The Supreme Court today upheld a U.S. government crackdown on profanity on television, a policy that subjects broadcasters to fines for airing a single expletive blurted out on a live show.
But the court refused to pass judgment on whether the Federal Communications Commission's "fleeting expletives" policy is in line with First Amendment guarantees of free speech. The justices say a federal appeals court should weigh the constitutionality of the policy.
In its first ruling on broadcast indecency standards in more than 30 years, the high court handed a victory to the FCC. The agency's policy prohibits the one-time use of profanity on live television when children are likely to be watching.
The case stemmed from an FCC ruling in 2006 that found that the Fox television network violated decency rules when singer Cher blurted out an expletive during the 2002 Billboard Music Awards broadcast and actress Nicole Richie used two expletives during the 2003 awards.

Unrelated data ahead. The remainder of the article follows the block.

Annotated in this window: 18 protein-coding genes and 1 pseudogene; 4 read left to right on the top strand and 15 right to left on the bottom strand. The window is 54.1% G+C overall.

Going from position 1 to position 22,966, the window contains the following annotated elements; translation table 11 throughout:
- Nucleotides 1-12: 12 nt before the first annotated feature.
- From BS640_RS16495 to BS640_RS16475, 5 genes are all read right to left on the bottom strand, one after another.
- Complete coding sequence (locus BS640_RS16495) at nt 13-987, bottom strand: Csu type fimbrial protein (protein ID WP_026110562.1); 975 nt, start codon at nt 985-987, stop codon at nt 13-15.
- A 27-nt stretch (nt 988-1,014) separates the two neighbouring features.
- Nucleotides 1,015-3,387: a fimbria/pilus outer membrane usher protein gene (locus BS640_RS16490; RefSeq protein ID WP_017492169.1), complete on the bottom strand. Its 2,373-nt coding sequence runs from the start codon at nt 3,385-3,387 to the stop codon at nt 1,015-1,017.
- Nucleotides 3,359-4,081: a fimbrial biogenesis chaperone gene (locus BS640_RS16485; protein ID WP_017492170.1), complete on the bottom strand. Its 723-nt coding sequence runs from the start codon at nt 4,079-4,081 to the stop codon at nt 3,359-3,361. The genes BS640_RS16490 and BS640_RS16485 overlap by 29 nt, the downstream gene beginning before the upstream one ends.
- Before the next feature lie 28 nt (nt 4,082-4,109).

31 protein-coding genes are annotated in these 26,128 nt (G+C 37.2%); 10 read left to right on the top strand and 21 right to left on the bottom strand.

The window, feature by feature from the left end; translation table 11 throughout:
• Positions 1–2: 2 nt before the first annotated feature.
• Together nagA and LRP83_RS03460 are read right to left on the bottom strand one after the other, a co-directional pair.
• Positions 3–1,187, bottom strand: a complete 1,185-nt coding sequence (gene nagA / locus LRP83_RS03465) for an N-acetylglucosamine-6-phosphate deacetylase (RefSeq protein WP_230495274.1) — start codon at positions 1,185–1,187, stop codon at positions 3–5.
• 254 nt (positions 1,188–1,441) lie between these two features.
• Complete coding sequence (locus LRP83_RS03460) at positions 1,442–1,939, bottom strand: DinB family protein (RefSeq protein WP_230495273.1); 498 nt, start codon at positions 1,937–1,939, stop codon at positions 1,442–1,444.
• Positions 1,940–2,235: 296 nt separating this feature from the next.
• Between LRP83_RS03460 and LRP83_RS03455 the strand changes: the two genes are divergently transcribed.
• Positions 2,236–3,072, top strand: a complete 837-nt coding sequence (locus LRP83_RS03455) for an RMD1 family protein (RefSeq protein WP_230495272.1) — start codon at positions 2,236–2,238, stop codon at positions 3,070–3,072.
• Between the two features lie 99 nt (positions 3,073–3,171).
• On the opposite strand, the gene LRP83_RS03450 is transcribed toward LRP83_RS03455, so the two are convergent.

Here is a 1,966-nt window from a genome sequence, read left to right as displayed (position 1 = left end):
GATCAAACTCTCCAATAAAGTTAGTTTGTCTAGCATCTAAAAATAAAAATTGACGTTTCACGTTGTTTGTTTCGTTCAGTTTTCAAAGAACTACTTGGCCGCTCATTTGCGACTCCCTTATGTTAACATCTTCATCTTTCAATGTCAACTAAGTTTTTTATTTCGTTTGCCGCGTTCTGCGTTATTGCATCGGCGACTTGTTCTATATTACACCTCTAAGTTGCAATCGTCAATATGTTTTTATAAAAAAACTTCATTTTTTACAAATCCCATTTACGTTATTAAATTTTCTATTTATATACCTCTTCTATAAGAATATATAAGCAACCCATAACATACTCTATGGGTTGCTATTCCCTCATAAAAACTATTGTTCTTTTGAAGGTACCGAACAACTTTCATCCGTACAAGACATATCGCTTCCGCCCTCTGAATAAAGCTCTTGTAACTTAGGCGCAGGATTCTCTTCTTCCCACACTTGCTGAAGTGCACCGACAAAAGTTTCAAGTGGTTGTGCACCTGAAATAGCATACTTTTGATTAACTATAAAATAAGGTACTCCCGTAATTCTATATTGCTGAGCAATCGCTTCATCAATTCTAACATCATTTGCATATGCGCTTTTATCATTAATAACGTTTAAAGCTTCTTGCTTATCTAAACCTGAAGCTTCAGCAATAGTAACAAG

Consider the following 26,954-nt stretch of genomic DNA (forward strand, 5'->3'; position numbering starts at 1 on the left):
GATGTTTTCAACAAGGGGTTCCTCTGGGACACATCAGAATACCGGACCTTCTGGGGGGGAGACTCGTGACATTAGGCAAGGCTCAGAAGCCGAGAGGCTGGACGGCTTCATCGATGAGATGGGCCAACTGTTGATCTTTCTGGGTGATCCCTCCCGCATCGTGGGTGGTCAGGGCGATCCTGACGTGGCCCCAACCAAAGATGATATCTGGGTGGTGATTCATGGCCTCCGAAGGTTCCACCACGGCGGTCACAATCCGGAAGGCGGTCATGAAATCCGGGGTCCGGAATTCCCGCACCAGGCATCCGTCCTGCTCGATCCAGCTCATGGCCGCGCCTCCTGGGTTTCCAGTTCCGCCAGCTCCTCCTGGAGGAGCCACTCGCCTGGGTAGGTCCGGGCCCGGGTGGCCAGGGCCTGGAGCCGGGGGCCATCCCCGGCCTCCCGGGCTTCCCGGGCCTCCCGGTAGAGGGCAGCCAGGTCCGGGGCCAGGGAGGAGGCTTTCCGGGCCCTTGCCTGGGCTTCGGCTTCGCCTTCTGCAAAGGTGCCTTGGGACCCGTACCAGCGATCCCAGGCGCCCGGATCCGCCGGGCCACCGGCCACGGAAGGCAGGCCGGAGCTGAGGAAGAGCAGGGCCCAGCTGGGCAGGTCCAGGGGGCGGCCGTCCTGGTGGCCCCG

No fines were imposed, but Fox challenged the decision and a U.S. appeals court in New York struck down the new policy as as "arbitrary and capricious" and sent the case back to the FCC for a more reasoned explanation of its policy.
The FCC, under the administration of former President George W. Bush, had pursued a crackdown of indecent content on broadcast TV and radio after pop star Janet Jackson's infamous "wardrobe malfunction" during the 2004 broadcast of the Super Bowl halftime show.
Before 2004, the FCC did not ordinarily enforce prohibitions against indecency unless there were repeated occurrences.
By a 5-4 vote and splitting along conservative-liberal lines, the justices overturned the ruling by the appeals court and said the FCC's new policy and its findings in the two cases were neither arbitrary nor capricious.
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